On 24 July the town hall in Queimada Nova was packed. The citizens of this small town – which has about 8,000 residents and is situated 520km from Teresina, the state capital of Piauí – had gathered to listen to a group of volunteer anti-corruption activists who had just finished analysing the town’s accounts.
This was the first stop of the activists’ annual march to check up on public spending projects across this poor, arid state in the north-east of Brazil.
The citizens of Queimada Nova were shocked.
Just by looking at the town’s accounts, the volunteers had detected thousands of dollars of missing funds and improper receipts. They also showed the citizens how they discovered this.
Local student Lorenzo* was outraged after seeing the receipts from 2013 for bids on kilograms of mozzarella cheese and ham. “My school never got cheese. They just serve soup there.”
There were even receipts for bottled water, which, according to Lorenzo, never reached the students. “We get our water, which is pretty salty, from the tank or well.”
For the last 13 years, volunteers have come together for this Annual March Against Corruption and for Life. Organised by the NGO A Força Tarefa Popular and supported by Transparency International’s local partner Amarribo Brasil, the march involves a 120km trek over several days through various municipalities.
The volunteers make various stops to oversee public works, inspect state and federal projects, and give classes and lectures aimed at empowering local citizens to promote transparency and accountability.
Clearly all is not as it should be in Queimada Nova. The volunteers found receipts for travel and lodging expenses which were not detailed or broken down; there was also money spent on buying food for schools, which students never got.
“We found numerous documents without justification. The people need an explanation,” said farm worker Thiago*.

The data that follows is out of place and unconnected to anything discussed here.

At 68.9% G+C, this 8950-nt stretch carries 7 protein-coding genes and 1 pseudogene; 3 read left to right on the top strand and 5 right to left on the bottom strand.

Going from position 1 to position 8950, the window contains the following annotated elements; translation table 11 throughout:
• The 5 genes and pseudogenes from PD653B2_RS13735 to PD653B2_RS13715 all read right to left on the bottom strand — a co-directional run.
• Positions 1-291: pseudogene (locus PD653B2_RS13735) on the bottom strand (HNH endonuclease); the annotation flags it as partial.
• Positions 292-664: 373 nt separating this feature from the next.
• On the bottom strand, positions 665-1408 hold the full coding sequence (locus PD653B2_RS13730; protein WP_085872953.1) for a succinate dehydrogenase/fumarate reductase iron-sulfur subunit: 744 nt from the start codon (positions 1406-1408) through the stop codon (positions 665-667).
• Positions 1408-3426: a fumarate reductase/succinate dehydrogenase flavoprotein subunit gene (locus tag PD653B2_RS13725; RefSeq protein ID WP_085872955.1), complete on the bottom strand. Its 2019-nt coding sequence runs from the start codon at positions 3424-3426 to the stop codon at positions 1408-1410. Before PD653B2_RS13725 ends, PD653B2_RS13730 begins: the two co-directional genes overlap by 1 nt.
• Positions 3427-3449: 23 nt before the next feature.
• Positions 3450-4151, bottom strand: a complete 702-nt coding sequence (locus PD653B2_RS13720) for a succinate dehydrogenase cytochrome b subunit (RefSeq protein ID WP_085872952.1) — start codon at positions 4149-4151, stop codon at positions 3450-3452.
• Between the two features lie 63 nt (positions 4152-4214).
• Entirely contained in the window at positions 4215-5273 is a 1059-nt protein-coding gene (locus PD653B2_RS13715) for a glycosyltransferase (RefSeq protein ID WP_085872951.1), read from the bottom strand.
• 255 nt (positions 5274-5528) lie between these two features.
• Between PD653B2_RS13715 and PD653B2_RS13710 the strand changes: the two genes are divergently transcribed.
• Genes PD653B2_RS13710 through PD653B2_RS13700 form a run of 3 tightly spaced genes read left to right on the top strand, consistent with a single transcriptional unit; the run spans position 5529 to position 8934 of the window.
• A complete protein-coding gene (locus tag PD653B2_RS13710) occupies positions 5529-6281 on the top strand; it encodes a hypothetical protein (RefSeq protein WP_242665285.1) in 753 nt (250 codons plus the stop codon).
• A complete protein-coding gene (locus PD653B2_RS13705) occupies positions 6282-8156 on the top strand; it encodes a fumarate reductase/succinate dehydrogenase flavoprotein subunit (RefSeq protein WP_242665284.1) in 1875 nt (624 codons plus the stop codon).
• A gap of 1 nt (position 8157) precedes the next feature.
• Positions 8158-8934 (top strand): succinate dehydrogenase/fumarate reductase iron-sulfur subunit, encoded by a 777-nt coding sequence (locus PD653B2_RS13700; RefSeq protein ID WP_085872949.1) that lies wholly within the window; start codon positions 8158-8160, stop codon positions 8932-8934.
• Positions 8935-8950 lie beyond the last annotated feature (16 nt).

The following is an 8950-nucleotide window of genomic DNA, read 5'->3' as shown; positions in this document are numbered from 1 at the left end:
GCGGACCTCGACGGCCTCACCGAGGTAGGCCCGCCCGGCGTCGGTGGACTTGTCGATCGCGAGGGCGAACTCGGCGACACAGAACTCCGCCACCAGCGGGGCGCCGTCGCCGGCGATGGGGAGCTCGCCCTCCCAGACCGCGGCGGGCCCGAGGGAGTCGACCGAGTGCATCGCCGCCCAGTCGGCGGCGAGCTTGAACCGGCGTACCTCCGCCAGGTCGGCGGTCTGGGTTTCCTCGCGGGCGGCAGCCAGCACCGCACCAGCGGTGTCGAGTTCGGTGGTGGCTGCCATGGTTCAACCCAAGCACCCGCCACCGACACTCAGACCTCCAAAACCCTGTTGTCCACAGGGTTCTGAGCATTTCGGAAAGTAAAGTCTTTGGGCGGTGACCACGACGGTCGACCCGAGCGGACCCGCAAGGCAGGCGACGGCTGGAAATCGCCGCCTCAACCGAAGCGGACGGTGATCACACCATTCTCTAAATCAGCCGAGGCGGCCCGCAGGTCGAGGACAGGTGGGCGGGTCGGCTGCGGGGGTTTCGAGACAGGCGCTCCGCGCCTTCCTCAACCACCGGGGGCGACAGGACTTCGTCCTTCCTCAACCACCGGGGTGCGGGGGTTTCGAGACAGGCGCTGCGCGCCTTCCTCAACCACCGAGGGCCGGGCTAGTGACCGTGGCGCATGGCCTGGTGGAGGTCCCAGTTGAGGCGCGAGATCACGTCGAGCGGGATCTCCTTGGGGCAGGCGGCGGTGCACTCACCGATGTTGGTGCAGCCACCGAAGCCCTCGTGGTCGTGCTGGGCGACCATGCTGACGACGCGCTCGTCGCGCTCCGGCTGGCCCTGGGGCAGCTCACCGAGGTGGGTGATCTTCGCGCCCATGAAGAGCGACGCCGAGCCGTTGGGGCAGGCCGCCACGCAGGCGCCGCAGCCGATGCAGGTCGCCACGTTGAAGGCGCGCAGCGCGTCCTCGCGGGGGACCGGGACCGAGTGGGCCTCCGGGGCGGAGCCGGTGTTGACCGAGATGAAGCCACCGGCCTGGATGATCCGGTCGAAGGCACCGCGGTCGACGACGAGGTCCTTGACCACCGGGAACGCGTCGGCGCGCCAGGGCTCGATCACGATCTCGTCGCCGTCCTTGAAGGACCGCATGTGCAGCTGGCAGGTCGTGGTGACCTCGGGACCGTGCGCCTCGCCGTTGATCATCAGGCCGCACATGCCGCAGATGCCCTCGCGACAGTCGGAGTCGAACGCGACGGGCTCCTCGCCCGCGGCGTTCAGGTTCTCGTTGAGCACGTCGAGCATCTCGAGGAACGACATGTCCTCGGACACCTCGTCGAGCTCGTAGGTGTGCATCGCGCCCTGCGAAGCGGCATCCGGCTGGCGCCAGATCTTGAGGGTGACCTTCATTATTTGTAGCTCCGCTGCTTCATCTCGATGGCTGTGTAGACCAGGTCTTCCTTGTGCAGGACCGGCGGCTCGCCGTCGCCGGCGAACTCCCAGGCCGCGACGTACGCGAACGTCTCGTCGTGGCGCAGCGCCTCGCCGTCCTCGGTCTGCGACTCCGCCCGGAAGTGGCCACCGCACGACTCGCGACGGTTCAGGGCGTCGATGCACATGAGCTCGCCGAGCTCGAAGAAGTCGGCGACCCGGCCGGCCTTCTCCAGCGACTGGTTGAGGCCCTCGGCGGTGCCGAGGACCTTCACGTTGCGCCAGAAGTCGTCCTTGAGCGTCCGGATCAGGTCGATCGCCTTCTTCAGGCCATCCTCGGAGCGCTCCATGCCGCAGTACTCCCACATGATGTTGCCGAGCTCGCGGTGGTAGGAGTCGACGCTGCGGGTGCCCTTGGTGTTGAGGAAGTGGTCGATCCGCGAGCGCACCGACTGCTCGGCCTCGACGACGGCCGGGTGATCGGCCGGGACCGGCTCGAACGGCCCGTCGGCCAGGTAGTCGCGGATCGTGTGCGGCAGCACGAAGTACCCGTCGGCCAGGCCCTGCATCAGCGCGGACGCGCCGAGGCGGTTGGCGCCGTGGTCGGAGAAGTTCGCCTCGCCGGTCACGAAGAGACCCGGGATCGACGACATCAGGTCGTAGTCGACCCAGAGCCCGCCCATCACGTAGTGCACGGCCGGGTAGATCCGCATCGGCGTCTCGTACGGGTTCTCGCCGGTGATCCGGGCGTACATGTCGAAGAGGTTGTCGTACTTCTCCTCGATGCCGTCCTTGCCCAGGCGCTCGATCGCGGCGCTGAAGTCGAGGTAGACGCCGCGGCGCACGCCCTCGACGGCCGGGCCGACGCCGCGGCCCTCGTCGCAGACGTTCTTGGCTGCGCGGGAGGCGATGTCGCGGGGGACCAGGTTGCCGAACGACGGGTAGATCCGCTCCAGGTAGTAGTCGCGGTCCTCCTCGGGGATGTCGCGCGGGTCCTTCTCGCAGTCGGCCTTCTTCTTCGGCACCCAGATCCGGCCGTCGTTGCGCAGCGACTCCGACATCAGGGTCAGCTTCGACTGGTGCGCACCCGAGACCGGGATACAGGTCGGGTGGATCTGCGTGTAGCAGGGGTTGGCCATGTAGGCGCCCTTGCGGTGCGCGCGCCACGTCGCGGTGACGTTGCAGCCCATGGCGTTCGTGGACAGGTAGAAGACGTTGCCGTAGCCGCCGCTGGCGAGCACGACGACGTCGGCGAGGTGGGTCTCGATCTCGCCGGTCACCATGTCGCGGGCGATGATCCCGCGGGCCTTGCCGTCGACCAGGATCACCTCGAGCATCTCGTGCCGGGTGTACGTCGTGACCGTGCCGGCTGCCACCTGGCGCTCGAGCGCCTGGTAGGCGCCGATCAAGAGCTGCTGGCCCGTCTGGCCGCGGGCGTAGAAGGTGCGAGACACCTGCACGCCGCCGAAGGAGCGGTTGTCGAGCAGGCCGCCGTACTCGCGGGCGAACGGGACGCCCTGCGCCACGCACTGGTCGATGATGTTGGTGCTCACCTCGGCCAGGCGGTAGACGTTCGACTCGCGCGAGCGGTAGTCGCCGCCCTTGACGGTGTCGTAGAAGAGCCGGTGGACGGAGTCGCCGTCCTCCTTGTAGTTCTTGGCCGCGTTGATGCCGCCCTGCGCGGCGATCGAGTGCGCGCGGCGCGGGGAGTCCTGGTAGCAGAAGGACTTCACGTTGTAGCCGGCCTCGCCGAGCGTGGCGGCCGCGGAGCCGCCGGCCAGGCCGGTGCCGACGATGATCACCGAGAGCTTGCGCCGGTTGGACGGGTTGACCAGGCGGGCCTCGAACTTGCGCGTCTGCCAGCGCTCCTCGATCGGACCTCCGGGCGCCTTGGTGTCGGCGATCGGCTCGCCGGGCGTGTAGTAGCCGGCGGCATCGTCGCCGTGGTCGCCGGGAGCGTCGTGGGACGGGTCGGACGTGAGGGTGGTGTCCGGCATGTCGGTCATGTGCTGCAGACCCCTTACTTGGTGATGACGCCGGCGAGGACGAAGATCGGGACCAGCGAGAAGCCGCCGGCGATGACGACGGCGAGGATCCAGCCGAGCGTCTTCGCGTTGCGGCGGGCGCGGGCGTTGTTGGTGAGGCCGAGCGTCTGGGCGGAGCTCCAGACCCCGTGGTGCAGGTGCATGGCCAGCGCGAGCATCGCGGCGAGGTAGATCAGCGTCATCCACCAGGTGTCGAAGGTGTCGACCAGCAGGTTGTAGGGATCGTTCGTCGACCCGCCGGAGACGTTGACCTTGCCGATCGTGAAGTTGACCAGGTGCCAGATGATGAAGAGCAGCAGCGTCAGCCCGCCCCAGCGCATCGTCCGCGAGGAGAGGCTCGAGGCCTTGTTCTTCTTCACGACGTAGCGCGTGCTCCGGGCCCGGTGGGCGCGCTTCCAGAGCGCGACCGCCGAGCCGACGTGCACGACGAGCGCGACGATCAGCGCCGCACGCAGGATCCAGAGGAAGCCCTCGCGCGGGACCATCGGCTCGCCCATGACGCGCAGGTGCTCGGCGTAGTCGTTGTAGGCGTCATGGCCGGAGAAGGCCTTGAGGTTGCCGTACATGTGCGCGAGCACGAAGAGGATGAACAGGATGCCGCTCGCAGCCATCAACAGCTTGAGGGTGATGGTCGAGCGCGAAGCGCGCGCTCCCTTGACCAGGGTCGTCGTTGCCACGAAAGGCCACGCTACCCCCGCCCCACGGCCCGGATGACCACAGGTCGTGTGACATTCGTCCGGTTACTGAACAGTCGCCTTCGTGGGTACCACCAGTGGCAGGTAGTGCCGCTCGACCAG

When confronted with the receipts for the cheese, ham and bottled water, a spokesperson from the town’s Department for Education said these products were bought for teachers not students.
The volunteers also took a tour of the school canteens and kitchen units. “All the schools had hygiene and health problems and used expired products. In addition, there is also evidence of rodents and insects, both sources of diseases,” said Barbara*, a nursing student and volunteer.
During the day the marchers and residents also checked the progress and quality of municipal construction sites, armed with official documents and plans obtained through the Access to Information Act. In one instance, these showed that the town had received US$1.7 million to build a dam to help with the town’s water shortage and that a children’s pre-school was supposed to have been built with federal funds. Neither project had been completed. The town’s residents still need to buy water from trucks, which is low in quality and salty, and school never opened.
Besides the irregularities in the balance sheets and the unfinished works, there were also reports of nepotism among state workers. Alexandre*, a local worker, alleged that a town official appoints his family members to lucrative jobs: “His son, wife and brother-in-law are all working in the town hall and in other jobs appointed by the town leaders.”
Alexandre made a formal complaint to prosecutors, but so far nothing has happened.
There was also a training course for citizens on how to use the Transparency Portal for social control and civic audit, run by Amarribo Brasil and the Instituto de Fiscalização e Controle. The portal allows citizens to see the agreements of the federal government with the states and municipalities, including all money transfers that the latter receive from the government for projects, such as the pre-school and the dam mentioned above.
Though the volunteers only travel to Piauí once a year, the help they give makes a huge difference in empowering local residents to hold their elected officials to account.
For rural worker Luciana* popular participation is a must. “I’m not illiterate, but I do not know much about laws. So I wish more people who understood the meetings of the Board stood with us,” she said.
At the end of this year’s march, the organisers collated the complaints they had gathered along the 120km walk, and presented them to the responsible state and federal agencies, pressing them to address the issues.
What is certain is that the marchers will be back next year to check up and the citizens now have the tools to keep up the pressure for change.
* Names have been changed.
Carousel image: Lirian Pádua